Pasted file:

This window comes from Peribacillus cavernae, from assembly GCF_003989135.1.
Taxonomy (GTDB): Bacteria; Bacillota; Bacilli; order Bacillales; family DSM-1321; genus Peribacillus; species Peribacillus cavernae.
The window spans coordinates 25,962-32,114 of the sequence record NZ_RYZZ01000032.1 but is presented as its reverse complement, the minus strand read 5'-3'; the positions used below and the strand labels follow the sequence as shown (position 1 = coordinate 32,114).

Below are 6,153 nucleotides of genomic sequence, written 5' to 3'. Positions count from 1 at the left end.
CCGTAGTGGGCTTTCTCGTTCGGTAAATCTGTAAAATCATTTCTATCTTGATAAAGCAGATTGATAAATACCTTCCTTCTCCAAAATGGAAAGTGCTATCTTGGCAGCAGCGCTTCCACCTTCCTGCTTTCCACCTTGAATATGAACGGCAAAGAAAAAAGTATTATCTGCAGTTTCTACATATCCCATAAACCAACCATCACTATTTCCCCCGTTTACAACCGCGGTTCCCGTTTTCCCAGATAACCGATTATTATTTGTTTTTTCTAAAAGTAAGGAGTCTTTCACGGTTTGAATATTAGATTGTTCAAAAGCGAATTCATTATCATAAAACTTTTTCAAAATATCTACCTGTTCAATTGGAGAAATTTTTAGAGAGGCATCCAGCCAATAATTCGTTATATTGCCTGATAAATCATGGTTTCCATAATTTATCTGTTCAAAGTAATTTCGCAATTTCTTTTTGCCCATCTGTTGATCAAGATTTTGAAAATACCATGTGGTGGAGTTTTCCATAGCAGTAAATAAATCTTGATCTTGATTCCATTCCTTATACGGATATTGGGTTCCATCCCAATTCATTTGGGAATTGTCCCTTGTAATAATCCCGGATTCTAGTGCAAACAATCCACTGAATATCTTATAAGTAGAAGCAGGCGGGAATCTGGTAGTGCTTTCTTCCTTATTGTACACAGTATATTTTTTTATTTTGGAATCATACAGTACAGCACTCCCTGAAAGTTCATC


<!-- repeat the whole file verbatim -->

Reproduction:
This window comes from Peribacillus cavernae, from assembly GCF_003989135.1.
Taxonomy (GTDB): Bacteria; Bacillota; Bacilli; order Bacillales; family DSM-1321; genus Peribacillus; species Peribacillus cavernae.
The window spans coordinates 25,962-32,114 of the sequence record NZ_RYZZ01000032.1 but is presented as its reverse complement, the minus strand read 5'-3'; the positions used below and the strand labels follow the sequence as shown (position 1 = coordinate 32,114).

Below are 6,153 nucleotides of genomic sequence, written 5' to 3'. Positions count from 1 at the left end.
CCGTAGTGGGCTTTCTCGTTCGGTAAATCTGTAAAATCATTTCTATCTTGATAAAGCAGATTGATAAATACCTTCCTTCTCCAAAATGGAAAGTGCTATCTTGGCAGCAGCGCTTCCACCTTCCTGCTTTCCACCTTGAATATGAACGGCAAAGAAAAAAGTATTATCTGCAGTTTCTACATATCCCATAAACCAACCATCACTATTTCCCCCGTTTACAACCGCGGTTCCCGTTTTCCCAGATAACCGATTATTATTTGTTTTTTCTAAAAGTAAGGAGTCTTTCACGGTTTGAATATTAGATTGTTCAAAAGCGAATTCATTATCATAAAACTTTTTCAAAATATCTACCTGTTCAATTGGAGAAATTTTTAGAGAGGCATCCAGCCAATAATTCGTTATATTGCCTGATAAATCATGGTTTCCATAATTTATCTGTTCAAAGTAATTTCGCAATTTCTTTTTGCCCATCTGTTGATCAAGATTTTGAAAATACCATGTGGTGGAGTTTTCCATAGCAGTAAATAAATCTTGATCTTGATTCCATTCCTTATACGGATATTGGGTTCCATCCCAATTCATTTGGGAATTGTCCCTTGTAATAATCCCGGATTCTAGTGCAAACAATCCACTGAATATCTTATAAGTAGAAGCAGGCGGGAATCTGGTAGTGCTTTCTTCCTTATTGTACACAGTATATTTTTTTATTTTGGAATCATACAGTACAGCACTCCCTGAAAGTTCATC